One of the inconvenient truths about the cleantech sector is that it is still quite dependent on government funding. There is nothing wrong with that; it is not a statement on policy or what have you. In order to get industries going off their feet and innovating to the point where they are self-sustaining, government funding has to be a part of the equation.

The pandemic period has required a lot of fiscal stimulus and so every economy in the developed world and most economies in the emerging world have made significant commitments over a relatively short period of time. This has increased the debt-to-GDP ratio of almost every country. 

“The cleantech sector has to get creative about attracting alternative sources of funding.”

Government spending during COVID may put a pinch on public spending later, which the cleantech sector will have to watch out for. If that source of funding dries up, what other sources of financing might there be? One could look creatively into the private banking sector. As the private sector is moving more and more away from carbon-intensive sources of energy, does that not open up space in their portfolio for funding cleantech? The cleantech sector has to get creative about attracting alternative sources of funding.

Fiscal policy is one of the great areas of danger in terms of sources of funding but the second area of weakness is that after the pandemic, there is going to be a lot of competition for investment from various sources in the cleantech sector.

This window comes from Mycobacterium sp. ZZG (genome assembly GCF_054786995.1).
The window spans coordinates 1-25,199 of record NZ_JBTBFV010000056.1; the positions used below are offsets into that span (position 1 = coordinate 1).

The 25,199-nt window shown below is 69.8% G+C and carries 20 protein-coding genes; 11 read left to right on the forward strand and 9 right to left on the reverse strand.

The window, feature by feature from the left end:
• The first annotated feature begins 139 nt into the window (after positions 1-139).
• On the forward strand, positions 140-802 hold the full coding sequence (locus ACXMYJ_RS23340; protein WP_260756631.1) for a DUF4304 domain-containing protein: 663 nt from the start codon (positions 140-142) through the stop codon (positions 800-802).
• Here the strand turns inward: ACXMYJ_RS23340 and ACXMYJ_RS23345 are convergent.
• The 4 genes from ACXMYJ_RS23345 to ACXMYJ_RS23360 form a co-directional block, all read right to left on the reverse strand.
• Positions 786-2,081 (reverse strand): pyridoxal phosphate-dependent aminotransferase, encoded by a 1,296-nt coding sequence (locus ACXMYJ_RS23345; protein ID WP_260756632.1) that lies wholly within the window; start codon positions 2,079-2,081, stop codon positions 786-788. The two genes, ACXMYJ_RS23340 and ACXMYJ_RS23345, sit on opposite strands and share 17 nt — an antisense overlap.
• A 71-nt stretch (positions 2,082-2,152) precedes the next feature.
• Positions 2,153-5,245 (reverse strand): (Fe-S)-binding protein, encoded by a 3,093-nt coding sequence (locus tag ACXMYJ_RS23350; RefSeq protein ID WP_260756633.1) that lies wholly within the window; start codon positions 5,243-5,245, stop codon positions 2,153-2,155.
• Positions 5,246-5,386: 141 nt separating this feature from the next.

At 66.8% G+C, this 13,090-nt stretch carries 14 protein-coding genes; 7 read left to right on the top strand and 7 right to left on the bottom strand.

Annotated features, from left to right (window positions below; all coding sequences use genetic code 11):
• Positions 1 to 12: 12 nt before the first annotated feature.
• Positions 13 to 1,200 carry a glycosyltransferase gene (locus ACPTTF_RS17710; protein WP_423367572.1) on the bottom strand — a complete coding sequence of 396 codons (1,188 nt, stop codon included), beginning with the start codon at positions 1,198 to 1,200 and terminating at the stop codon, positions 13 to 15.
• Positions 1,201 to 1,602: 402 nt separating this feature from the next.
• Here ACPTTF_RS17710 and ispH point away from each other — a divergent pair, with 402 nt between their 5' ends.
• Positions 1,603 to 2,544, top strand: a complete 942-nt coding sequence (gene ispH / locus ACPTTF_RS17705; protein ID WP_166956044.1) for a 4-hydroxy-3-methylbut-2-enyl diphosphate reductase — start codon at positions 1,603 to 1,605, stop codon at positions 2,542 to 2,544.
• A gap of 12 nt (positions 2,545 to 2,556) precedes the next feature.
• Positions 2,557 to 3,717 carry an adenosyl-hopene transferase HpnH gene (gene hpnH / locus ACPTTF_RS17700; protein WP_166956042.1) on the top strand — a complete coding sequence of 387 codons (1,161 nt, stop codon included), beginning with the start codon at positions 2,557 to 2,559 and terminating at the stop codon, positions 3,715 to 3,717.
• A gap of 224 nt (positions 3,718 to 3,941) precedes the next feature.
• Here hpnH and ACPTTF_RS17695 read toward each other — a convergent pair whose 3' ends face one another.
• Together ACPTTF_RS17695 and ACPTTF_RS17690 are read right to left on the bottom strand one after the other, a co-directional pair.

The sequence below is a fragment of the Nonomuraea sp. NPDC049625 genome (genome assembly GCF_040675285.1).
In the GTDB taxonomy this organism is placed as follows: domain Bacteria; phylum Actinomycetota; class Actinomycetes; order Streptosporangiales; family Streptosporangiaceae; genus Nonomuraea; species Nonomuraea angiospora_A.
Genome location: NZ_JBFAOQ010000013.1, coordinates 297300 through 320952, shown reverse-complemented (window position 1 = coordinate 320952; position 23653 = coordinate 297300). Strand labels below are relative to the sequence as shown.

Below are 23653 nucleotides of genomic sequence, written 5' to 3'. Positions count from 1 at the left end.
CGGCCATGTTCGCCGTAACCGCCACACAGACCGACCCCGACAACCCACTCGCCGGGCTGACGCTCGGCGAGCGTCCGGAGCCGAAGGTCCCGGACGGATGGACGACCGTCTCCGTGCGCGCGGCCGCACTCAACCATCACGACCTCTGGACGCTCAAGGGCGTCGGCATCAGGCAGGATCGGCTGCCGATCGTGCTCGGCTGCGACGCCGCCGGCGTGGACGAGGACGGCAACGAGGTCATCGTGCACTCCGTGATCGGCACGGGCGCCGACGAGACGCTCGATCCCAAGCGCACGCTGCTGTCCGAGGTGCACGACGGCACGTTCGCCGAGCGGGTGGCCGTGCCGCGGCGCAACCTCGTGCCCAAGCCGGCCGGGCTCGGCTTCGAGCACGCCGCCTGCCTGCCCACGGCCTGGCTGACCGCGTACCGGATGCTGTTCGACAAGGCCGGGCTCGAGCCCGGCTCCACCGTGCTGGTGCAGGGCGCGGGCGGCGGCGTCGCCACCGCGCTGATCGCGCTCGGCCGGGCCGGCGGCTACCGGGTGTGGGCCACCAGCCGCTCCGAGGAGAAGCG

The pandemic itself created risk inside of global supply chains that have companies thinking about nearshoring or re-shoring supply chains. Companies are thinking of re-localizing things because they simply cannot bear the risk over the future. As such, there is a lot of competition for a scarce amount of investment dollars. Companies in the cleantech sector will have to contend with very strong demands or requirements for investment dollars. Public funding is not going to provide ample support as it has in the past.


What are Canada’s cleantech export opportunities and what can we do to capitalize on them?

That is a very interesting question, Tim. Services are a huge part of our cleantech sector and a reasonably large component of these services is research and development (R&D). One of the difficulties that Canada faces not just in the cleantech sector but in a number of different industries is Canada is very good at innovating but not as good at commercialization. If the bulk of our cleantech exports are in manufactured products that still represent a small sector that is not growing very well, is there a way in for services? Can we make a substantial commitment to cleantech research and development and turn that research output into products that can be commercialized? We may be able to feed the export machine with that.

That is not a risk, threat or some kind of deficiency, but it is latent potential inside the sector. It is a question of taking something that we are very good at to the next level. 

“Canada has developed some best practices inside the cleantech cluster that would be welcomed with open arms throughout the rest of the world.”